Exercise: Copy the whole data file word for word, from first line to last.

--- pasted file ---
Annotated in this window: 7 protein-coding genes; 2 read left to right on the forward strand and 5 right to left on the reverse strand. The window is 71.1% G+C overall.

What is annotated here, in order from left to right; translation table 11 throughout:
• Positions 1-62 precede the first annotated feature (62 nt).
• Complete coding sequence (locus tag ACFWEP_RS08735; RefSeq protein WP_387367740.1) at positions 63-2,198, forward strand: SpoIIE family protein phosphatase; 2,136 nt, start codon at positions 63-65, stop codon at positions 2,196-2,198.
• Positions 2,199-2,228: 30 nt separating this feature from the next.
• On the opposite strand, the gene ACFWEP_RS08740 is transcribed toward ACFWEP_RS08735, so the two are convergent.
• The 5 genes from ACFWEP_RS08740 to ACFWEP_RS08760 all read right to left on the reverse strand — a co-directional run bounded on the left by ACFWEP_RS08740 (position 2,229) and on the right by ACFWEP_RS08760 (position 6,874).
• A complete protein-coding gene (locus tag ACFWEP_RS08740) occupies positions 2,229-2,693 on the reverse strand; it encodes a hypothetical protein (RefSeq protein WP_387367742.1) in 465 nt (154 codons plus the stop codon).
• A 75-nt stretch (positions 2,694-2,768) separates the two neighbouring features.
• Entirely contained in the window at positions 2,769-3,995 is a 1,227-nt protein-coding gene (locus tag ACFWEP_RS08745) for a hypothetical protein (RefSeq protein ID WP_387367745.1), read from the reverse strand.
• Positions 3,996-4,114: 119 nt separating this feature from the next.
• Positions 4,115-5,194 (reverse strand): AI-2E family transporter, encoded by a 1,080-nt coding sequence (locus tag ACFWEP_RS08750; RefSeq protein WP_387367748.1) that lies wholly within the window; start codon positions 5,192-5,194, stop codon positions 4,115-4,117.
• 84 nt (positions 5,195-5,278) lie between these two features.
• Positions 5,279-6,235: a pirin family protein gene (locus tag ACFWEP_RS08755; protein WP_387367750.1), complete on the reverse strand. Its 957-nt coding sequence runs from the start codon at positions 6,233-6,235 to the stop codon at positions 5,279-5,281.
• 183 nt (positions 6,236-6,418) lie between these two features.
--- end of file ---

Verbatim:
Annotated in this window: 7 protein-coding genes; 2 read left to right on the forward strand and 5 right to left on the reverse strand. The window is 71.1% G+C overall.

What is annotated here, in order from left to right; translation table 11 throughout:
• Positions 1-62 precede the first annotated feature (62 nt).
• Complete coding sequence (locus tag ACFWEP_RS08735; RefSeq protein WP_387367740.1) at positions 63-2,198, forward strand: SpoIIE family protein phosphatase; 2,136 nt, start codon at positions 63-65, stop codon at positions 2,196-2,198.
• Positions 2,199-2,228: 30 nt separating this feature from the next.
• On the opposite strand, the gene ACFWEP_RS08740 is transcribed toward ACFWEP_RS08735, so the two are convergent.
• The 5 genes from ACFWEP_RS08740 to ACFWEP_RS08760 all read right to left on the reverse strand — a co-directional run bounded on the left by ACFWEP_RS08740 (position 2,229) and on the right by ACFWEP_RS08760 (position 6,874).
• A complete protein-coding gene (locus tag ACFWEP_RS08740) occupies positions 2,229-2,693 on the reverse strand; it encodes a hypothetical protein (RefSeq protein WP_387367742.1) in 465 nt (154 codons plus the stop codon).
• A 75-nt stretch (positions 2,694-2,768) separates the two neighbouring features.
• Entirely contained in the window at positions 2,769-3,995 is a 1,227-nt protein-coding gene (locus tag ACFWEP_RS08745) for a hypothetical protein (RefSeq protein ID WP_387367745.1), read from the reverse strand.
• Positions 3,996-4,114: 119 nt separating this feature from the next.
• Positions 4,115-5,194 (reverse strand): AI-2E family transporter, encoded by a 1,080-nt coding sequence (locus tag ACFWEP_RS08750; RefSeq protein WP_387367748.1) that lies wholly within the window; start codon positions 5,192-5,194, stop codon positions 4,115-4,117.
• 84 nt (positions 5,195-5,278) lie between these two features.
• Positions 5,279-6,235: a pirin family protein gene (locus tag ACFWEP_RS08755; protein WP_387367750.1), complete on the reverse strand. Its 957-nt coding sequence runs from the start codon at positions 6,233-6,235 to the stop codon at positions 5,279-5,281.
• 183 nt (positions 6,236-6,418) lie between these two features.